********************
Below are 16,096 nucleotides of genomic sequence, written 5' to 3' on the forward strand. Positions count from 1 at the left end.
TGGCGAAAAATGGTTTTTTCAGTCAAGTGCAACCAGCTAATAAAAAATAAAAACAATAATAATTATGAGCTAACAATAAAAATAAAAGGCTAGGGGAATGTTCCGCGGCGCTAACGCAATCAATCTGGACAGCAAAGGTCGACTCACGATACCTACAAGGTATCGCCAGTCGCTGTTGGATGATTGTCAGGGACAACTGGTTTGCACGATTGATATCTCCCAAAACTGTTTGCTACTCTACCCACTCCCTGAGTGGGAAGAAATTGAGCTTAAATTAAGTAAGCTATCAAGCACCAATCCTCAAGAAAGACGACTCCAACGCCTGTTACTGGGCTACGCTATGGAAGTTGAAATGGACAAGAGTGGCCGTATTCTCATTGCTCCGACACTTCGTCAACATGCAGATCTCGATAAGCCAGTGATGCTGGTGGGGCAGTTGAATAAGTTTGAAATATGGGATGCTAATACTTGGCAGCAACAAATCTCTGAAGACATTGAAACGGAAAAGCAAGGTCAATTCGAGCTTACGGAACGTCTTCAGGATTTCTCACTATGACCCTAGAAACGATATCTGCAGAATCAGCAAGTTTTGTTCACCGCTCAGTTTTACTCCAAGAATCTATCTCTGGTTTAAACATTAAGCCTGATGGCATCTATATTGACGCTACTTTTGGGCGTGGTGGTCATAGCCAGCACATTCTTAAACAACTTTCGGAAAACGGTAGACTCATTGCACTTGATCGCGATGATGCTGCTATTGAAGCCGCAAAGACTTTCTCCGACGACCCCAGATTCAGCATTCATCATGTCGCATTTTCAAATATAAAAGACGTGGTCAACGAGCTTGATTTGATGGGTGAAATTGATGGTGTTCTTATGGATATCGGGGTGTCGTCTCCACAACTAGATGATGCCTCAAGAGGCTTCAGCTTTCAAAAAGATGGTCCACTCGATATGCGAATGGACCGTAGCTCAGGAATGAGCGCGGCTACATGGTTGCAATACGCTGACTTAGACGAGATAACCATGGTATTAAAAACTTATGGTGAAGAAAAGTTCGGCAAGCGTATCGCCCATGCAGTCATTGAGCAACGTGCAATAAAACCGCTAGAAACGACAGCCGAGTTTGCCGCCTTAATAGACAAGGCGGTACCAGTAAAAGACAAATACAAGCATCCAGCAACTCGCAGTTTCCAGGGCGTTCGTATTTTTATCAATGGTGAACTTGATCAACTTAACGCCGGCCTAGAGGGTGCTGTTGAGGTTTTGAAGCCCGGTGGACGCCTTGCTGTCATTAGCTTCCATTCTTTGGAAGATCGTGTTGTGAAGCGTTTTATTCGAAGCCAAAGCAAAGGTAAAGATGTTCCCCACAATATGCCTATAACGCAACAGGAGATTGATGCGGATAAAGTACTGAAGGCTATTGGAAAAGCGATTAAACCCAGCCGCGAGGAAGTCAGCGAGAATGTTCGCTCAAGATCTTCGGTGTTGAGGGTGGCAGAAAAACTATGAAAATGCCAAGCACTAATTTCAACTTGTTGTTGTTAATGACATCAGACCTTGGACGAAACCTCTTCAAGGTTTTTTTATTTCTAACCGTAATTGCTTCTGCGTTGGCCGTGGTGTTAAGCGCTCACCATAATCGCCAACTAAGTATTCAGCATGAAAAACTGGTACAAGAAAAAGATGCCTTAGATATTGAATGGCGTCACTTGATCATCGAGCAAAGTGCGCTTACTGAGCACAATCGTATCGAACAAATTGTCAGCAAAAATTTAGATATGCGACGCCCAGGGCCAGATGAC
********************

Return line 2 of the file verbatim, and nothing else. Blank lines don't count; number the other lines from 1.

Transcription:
TGGCGAAAAATGGTTTTTTCAGTCAAGTGCAACCAGCTAATAAAAAATAAAAACAATAATAATTATGAGCTAACAATAAAAATAAAAGGCTAGGGGAATGTTCCGCGGCGCTAACGCAATCAATCTGGACAGCAAAGGTCGACTCACGATACCTACAAGGTATCGCCAGTCGCTGTTGGATGATTGTCAGGGACAACTGGTTTGCACGATTGATATCTCCCAAAACTGTTTGCTACTCTACCCACTCCCTGAGTGGGAAGAAATTGAGCTTAAATTAAGTAAGCTATCAAGCACCAATCCTCAAGAAAGACGACTCCAACGCCTGTTACTGGGCTACGCTATGGAAGTTGAAATGGACAAGAGTGGCCGTATTCTCATTGCTCCGACACTTCGTCAACATGCAGATCTCGATAAGCCAGTGATGCTGGTGGGGCAGTTGAATAAGTTTGAAATATGGGATGCTAATACTTGGCAGCAACAAATCTCTGAAGACATTGAAACGGAAAAGCAAGGTCAATTCGAGCTTACGGAACGTCTTCAGGATTTCTCACTATGACCCTAGAAACGATATCTGCAGAATCAGCAAGTTTTGTTCACCGCTCAGTTTTACTCCAAGAATCTATCTCTGGTTTAAACATTAAGCCTGATGGCATCTATATTGACGCTACTTTTGGGCGTGGTGGTCATAGCCAGCACATTCTTAAACAACTTTCGGAAAACGGTAGACTCATTGCACTTGATCGCGATGATGCTGCTATTGAAGCCGCAAAGACTTTCTCCGACGACCCCAGATTCAGCATTCATCATGTCGCATTTTCAAATATAAAAGACGTGGTCAACGAGCTTGATTTGATGGGTGAAATTGATGGTGTTCTTATGGATATCGGGGTGTCGTCTCCACAACTAGATGATGCCTCAAGAGGCTTCAGCTTTCAAAAAGATGGTCCACTCGATATGCGAATGGACCGTAGCTCAGGAATGAGCGCGGCTACATGGTTGCAATACGCTGACTTAGACGAGATAACCATGGTATTAAAAACTTATGGTGAAGAAAAGTTCGGCAAGCGTATCGCCCATGCAGTCATTGAGCAACGTGCAATAAAACCGCTAGAAACGACAGCCGAGTTTGCCGCCTTAATAGACAAGGCGGTACCAGTAAAAGACAAATACAAGCATCCAGCAACTCGCAGTTTCCAGGGCGTTCGTATTTTTATCAATGGTGAACTTGATCAACTTAACGCCGGCCTAGAGGGTGCTGTTGAGGTTTTGAAGCCCGGTGGACGCCTTGCTGTCATTAGCTTCCATTCTTTGGAAGATCGTGTTGTGAAGCGTTTTATTCGAAGCCAAAGCAAAGGTAAAGATGTTCCCCACAATATGCCTATAACGCAACAGGAGATTGATGCGGATAAAGTACTGAAGGCTATTGGAAAAGCGATTAAACCCAGCCGCGAGGAAGTCAGCGAGAATGTTCGCTCAAGATCTTCGGTGTTGAGGGTGGCAGAAAAACTATGAAAATGCCAAGCACTAATTTCAACTTGTTGTTGTTAATGACATCAGACCTTGGACGAAACCTCTTCAAGGTTTTTTTATTTCTAACCGTAATTGCTTCTGCGTTGGCCGTGGTGTTAAGCGCTCACCATAATCGCCAACTAAGTATTCAGCATGAAAAACTGGTACAAGAAAAAGATGCCTTAGATATTGAATGGCGTCACTTGATCATCGAGCAAAGTGCGCTTACTGAGCACAATCGTATCGAACAAATTGTCAGCAAAAATTTAGATATGCGACGCCCAGGGCCAGATGAC